provide pitch-perfect acoustics.
“Innovation for us in personal systems is really focusing on design,” says HP’s Nash. “We
want to make sure that people have products that not only help them do what
they want but also are great way to express their personal style.”
Expect to see more use of custom materials in HPs 2019
Finally, gaming becomes mainstream in the living room
Die-hard gamers know that playing isn’t just a visual
experience — it’s an immersive one. HP refreshed some of its products in the
OMEN gaming line-up with the world’s first 65-inch gaming display with NVIDIA
G-Sync HDR and a custom three-way soundbar.
It can be used on a desktop or wall mount and takes the
sensory experience of gaming to new heights with 4K HDR and up to a 144 Hz refresh rate. The soundbar, which features
3-way stereo crossover system, negates the need for a separate subwoofer in an
in-home entertainment setup.
GadgetGuy’s take: Premium is in – champagne on a lemonade budget – not!
As I wrote this article I could not help but recall the quote from TCL regarding sales of premium TVs, “99% of TVs it sold were under US$2,000 – leaving a scant 1% in the premium category over $2,000. We suggest that TCL was convenient with its stats – most TVs sold are under A$1000!”
So I went to my spies at JB Hi-Fi and asked a similar question, “What price bracket are the bulk of notebook/laptop sales?”
JB currently list 144 Windows 10 laptops – including 53 of two-in-ones – the most popular 360° hinge format. These range in price from $279 for an 11.3” Dell Inspiron 3000 (normally $399) to $4848 for Microsoft’s fully-specified 15” Surface Book 2.
There are 43 notebooks under $1,000. Without hesitation, the spies said that most sales (estimate 75%) are in the $699-999 price bracket. This bracket includes some really good brands/models Intel Core i5/i7 and touchscreens – ASUS Vivobook, Acer Aspire/Spin/Switch, Dell Inspiron 3000/5000, HP Pavilion x360, Lenovo Ideapad/Yoga… Well, you get my drift.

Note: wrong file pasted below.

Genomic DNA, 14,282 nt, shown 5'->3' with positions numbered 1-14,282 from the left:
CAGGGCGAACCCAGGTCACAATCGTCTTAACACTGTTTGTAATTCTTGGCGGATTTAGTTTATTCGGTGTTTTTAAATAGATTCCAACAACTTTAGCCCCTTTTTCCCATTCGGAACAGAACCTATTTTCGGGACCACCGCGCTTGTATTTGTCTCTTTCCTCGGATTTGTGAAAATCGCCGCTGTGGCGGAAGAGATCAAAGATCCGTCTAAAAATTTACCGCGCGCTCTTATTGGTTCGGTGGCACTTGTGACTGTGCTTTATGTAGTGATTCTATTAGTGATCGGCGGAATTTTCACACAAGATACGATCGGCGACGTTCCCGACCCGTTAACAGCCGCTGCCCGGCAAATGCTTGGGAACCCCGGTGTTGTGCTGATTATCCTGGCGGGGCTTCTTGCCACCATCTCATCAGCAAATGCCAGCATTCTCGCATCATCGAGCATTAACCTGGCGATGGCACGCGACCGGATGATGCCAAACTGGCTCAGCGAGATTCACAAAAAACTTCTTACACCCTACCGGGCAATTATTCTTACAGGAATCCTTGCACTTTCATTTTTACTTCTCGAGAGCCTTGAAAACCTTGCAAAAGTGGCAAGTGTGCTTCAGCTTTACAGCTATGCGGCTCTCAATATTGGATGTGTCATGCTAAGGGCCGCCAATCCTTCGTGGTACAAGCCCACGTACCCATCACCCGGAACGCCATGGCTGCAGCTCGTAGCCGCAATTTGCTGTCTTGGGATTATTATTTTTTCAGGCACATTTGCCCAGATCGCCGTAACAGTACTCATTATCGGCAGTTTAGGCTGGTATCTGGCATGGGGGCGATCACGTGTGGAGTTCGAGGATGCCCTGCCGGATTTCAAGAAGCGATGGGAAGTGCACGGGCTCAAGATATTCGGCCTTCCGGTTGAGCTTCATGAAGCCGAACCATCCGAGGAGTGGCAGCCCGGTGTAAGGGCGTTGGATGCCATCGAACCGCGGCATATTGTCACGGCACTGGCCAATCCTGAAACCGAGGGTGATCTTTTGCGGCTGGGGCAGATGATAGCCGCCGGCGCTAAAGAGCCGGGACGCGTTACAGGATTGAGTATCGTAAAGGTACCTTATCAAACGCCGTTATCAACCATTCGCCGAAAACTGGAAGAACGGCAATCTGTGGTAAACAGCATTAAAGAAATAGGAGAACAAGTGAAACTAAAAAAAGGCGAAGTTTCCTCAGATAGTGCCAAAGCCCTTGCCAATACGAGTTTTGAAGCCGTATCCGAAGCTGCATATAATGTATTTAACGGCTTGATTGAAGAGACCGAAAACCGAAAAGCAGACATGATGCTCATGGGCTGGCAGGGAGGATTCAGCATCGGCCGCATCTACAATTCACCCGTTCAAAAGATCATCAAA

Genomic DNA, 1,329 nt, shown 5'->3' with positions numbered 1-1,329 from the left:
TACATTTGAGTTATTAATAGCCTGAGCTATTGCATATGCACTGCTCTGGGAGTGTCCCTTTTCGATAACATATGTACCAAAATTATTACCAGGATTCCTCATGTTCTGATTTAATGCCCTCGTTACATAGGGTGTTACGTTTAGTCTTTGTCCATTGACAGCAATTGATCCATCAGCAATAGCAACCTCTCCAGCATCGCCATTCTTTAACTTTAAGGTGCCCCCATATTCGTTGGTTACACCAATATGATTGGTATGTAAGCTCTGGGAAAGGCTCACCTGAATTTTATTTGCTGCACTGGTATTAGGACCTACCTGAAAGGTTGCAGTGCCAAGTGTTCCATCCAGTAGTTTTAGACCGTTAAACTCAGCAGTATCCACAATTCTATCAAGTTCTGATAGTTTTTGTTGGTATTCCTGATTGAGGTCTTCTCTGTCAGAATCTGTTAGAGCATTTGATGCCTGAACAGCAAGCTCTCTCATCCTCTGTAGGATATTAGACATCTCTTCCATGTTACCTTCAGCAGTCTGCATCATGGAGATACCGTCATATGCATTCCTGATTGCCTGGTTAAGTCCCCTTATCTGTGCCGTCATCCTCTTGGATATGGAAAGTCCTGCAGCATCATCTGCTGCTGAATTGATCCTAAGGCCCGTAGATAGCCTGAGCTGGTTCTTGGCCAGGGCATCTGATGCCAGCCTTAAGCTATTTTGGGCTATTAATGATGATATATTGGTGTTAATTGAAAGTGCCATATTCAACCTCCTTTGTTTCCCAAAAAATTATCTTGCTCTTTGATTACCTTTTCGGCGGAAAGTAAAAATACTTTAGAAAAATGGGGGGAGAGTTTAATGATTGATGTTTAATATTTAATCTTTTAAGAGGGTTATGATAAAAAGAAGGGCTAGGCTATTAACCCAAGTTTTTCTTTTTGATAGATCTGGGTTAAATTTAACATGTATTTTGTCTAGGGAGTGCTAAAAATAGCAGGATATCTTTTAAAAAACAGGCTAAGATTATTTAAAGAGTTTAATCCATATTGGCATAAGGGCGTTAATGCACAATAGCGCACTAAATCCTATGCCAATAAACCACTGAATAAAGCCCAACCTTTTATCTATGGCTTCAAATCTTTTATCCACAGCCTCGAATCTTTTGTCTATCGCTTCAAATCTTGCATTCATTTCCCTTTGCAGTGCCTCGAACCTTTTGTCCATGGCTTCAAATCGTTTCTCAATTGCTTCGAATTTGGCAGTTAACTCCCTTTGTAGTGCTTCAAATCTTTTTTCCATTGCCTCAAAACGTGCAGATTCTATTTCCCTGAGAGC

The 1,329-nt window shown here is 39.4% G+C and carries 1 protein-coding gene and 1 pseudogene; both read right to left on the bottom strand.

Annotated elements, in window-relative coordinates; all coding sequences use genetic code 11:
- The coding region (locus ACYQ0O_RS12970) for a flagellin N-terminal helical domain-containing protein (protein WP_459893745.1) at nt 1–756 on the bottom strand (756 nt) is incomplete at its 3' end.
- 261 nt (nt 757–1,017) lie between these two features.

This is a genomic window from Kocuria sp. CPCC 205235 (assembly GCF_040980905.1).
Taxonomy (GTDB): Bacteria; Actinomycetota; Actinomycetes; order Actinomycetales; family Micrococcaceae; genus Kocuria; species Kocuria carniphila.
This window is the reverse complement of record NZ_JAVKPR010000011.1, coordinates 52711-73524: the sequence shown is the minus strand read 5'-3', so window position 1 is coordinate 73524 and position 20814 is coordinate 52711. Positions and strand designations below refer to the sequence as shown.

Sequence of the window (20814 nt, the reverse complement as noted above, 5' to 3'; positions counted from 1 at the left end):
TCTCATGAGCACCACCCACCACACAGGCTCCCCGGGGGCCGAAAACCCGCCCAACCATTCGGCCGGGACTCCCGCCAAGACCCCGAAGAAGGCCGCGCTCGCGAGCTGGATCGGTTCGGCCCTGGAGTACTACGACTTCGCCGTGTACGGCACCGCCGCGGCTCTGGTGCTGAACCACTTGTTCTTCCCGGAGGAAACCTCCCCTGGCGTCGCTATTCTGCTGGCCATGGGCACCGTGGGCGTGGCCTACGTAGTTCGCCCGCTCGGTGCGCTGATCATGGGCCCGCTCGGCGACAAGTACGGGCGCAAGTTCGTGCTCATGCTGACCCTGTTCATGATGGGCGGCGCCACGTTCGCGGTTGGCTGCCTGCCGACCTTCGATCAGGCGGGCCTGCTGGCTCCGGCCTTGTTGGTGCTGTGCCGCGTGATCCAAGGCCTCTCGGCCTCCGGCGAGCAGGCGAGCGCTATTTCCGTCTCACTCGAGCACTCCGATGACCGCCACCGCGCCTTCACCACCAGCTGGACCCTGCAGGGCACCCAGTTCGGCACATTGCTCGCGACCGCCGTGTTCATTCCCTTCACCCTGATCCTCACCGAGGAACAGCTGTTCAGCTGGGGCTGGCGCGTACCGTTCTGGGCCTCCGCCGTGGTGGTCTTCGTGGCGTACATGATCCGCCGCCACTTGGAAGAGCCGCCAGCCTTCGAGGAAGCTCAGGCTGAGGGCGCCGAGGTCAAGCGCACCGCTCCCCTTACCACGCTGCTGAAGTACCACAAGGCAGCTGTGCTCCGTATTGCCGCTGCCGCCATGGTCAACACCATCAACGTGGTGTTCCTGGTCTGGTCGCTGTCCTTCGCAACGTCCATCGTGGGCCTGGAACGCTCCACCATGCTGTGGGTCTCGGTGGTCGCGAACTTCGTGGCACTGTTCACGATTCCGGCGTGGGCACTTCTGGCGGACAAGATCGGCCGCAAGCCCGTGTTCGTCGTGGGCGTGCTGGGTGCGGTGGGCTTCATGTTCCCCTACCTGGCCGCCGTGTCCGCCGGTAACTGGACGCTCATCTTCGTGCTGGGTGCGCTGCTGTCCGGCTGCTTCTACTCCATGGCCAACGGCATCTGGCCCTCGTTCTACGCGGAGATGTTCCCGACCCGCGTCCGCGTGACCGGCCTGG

The most popular notebook over Xmas was HP’s x360 Pavilion at $628 (normally $898). OK, it has a 7th gen Core i3, 8/128GB and a 14” 1366×768 WLED display but it is a touchscreen and well made. The second most popular was an Acer Switch touchscreen with a Pentium processor at $489 (normally $699) – perfect for school kids. These are all price-driven sales.
The next category was $1000-2000 where there were 46. Let’s just say that Acer, Lenovo, Dell, HP and Microsoft
all have excellent products there. At the top end is the Microsoft Surface Laptop,
Dell XPS, Lenovo Inspiron 7000 and HP
Envy. I would be happy with any of these.
Over $2,000 are 54, and these are typically higher specified with 8-16GB RAM, 256-512GB SSD, 13.3-15.6” touch screens and some 4K screens as well.
My spies say that Joe and Jan Average want a sub $1000. Business and professional use start at $1-2,000, and it’s a pretty hard sell at over $2,000. At that level customers already know what they want, e.g. 4K screen, 16GB RAM, 512GB-1TB storage.
I am not arguing with HP’s assertion – yes its good to see premium features flowing down to lower categories. But pretty well all the items referred to above are in the late $3,000-5,000 category. The main flow-on to lower categories is driven by Moore’s Law about things getting faster for the same money!